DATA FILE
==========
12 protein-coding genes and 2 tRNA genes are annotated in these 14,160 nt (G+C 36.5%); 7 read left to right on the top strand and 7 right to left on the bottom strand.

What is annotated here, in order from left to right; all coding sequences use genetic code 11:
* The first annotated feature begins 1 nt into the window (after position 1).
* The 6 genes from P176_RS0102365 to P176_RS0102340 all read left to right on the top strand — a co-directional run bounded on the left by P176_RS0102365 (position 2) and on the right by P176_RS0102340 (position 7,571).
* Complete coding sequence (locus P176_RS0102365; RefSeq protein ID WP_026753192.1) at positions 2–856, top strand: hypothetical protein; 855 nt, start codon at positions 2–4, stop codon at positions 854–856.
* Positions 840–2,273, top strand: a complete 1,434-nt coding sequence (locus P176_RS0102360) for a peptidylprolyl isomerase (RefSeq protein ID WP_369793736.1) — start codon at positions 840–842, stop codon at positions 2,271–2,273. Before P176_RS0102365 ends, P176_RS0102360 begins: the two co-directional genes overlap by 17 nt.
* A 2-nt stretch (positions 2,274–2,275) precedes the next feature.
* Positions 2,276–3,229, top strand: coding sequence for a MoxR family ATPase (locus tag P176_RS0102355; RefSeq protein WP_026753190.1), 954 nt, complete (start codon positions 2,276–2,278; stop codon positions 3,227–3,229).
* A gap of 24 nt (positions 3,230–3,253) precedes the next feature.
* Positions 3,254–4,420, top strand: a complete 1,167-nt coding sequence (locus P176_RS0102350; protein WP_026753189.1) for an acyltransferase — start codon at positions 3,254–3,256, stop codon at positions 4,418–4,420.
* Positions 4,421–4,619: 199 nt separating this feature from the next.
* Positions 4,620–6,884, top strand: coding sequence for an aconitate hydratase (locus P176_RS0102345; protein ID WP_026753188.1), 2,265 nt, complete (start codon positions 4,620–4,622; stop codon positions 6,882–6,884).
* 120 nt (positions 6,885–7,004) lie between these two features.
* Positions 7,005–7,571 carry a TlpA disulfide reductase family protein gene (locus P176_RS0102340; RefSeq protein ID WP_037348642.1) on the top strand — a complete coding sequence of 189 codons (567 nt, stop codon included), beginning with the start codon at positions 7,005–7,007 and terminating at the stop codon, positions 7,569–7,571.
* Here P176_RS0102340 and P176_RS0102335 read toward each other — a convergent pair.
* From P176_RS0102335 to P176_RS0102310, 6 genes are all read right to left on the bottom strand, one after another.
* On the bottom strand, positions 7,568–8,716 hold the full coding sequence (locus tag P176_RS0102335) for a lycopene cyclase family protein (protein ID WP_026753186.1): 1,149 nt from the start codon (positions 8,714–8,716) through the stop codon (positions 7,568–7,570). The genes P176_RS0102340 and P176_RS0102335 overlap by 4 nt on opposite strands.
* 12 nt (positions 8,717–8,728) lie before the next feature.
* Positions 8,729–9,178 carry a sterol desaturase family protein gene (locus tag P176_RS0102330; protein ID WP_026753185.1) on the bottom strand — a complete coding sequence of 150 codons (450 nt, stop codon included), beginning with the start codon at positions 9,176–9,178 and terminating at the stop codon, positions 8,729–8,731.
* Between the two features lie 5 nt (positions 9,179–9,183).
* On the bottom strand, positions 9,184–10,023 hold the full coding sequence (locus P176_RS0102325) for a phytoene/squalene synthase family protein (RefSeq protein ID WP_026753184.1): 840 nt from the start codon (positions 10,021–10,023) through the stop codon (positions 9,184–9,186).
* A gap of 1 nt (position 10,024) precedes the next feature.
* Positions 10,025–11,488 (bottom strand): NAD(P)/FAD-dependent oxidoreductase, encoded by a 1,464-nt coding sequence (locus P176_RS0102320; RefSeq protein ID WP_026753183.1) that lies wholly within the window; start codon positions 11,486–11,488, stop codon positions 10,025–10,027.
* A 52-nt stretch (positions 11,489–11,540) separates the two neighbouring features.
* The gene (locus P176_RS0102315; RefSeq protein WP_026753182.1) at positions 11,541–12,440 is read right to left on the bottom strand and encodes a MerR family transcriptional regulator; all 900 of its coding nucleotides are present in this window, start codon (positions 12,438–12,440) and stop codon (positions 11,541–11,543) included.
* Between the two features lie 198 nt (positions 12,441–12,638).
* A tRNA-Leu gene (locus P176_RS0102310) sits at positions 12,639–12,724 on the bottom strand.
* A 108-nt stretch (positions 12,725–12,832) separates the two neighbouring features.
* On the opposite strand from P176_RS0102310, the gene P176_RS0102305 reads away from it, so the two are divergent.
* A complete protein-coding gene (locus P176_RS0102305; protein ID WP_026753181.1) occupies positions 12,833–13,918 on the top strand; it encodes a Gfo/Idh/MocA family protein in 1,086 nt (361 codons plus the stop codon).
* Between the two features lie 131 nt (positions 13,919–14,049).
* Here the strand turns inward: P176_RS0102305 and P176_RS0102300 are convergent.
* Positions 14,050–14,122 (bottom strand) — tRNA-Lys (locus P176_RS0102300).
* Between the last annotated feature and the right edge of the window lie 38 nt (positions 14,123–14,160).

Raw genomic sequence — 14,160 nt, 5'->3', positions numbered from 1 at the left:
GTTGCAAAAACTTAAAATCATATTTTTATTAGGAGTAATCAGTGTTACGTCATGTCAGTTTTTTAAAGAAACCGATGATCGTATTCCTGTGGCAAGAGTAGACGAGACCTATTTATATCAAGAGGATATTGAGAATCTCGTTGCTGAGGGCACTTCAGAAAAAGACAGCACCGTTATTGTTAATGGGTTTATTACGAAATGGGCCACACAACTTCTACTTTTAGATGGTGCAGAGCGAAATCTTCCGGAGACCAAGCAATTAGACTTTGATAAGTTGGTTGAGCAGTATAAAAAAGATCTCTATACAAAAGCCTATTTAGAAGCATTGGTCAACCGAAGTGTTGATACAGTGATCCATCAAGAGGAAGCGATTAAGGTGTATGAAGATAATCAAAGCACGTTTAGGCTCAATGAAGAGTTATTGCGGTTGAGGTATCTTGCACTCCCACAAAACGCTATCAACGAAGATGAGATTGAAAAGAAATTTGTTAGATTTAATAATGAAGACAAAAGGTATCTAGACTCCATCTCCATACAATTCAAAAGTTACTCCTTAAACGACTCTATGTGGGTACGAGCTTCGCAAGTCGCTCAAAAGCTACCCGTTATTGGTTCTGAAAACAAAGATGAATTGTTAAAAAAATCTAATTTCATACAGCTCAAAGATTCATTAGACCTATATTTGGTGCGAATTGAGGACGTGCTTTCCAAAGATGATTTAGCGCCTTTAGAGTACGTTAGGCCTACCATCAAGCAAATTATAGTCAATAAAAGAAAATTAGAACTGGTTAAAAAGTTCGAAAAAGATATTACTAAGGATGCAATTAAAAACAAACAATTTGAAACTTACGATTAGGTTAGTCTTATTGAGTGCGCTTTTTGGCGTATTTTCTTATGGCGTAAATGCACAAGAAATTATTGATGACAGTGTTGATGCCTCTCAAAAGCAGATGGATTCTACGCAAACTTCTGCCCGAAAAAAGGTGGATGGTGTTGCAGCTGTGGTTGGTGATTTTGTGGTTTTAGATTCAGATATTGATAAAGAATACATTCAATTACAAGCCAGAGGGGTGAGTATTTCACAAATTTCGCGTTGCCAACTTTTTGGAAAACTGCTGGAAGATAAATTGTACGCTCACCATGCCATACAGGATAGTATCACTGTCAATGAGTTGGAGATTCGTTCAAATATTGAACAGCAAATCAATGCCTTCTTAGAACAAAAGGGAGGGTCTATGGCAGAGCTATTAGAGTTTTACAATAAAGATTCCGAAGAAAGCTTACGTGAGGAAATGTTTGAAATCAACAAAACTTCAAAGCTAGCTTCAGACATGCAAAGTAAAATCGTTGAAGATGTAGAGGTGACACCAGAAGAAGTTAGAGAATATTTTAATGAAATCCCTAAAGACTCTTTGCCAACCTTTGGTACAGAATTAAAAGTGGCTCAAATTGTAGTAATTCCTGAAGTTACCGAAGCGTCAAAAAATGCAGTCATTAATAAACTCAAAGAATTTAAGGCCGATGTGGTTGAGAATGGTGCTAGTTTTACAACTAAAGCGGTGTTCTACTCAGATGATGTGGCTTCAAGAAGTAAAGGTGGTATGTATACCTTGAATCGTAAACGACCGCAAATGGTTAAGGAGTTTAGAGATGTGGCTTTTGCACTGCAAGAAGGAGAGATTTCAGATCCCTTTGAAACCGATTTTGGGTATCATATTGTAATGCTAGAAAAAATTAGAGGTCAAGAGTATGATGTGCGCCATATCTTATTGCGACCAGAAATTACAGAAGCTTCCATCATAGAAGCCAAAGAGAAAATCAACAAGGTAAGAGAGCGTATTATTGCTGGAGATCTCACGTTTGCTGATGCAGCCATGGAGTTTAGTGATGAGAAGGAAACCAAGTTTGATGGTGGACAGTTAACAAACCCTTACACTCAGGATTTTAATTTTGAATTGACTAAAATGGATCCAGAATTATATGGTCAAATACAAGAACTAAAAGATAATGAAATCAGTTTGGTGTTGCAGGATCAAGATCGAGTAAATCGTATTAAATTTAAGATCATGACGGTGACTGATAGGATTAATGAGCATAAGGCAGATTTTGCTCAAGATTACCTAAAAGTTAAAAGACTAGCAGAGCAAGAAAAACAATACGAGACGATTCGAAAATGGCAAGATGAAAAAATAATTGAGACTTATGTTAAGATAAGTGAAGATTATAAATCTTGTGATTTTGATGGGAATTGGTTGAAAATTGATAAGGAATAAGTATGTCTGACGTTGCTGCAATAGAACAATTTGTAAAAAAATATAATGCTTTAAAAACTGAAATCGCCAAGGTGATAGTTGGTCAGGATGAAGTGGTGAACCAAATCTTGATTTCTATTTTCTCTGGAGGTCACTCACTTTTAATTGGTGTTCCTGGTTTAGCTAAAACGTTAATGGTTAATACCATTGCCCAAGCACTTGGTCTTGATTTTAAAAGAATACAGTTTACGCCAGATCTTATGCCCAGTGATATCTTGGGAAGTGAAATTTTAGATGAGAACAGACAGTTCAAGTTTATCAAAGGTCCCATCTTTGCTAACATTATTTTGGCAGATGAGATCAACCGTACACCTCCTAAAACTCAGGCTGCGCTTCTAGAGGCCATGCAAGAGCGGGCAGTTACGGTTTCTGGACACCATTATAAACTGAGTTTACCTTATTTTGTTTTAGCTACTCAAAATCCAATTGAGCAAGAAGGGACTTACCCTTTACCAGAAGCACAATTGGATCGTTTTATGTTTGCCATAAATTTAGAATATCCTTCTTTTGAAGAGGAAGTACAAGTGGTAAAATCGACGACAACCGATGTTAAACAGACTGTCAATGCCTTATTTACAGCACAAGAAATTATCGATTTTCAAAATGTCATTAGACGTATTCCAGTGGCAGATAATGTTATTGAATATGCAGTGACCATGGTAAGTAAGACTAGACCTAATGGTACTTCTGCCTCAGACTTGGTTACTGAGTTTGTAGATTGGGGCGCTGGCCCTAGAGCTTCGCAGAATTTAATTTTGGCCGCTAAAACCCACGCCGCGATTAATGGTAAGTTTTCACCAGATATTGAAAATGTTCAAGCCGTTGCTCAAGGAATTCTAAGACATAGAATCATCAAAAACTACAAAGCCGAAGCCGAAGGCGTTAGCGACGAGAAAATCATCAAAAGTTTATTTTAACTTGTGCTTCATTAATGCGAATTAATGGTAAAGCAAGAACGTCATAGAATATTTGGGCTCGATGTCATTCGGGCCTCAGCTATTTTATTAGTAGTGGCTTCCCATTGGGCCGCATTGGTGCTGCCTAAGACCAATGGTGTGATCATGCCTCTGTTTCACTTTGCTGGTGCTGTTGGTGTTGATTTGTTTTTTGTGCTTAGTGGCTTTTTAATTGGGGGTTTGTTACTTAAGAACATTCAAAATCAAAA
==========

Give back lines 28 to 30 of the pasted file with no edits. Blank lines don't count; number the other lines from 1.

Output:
* A 108-nt stretch (positions 12,725–12,832) separates the two neighbouring features.
* On the opposite strand from P176_RS0102310, the gene P176_RS0102305 reads away from it, so the two are divergent.
* A complete protein-coding gene (locus P176_RS0102305; protein ID WP_026753181.1) occupies positions 12,833–13,918 on the top strand; it encodes a Gfo/Idh/MocA family protein in 1,086 nt (361 codons plus the stop codon).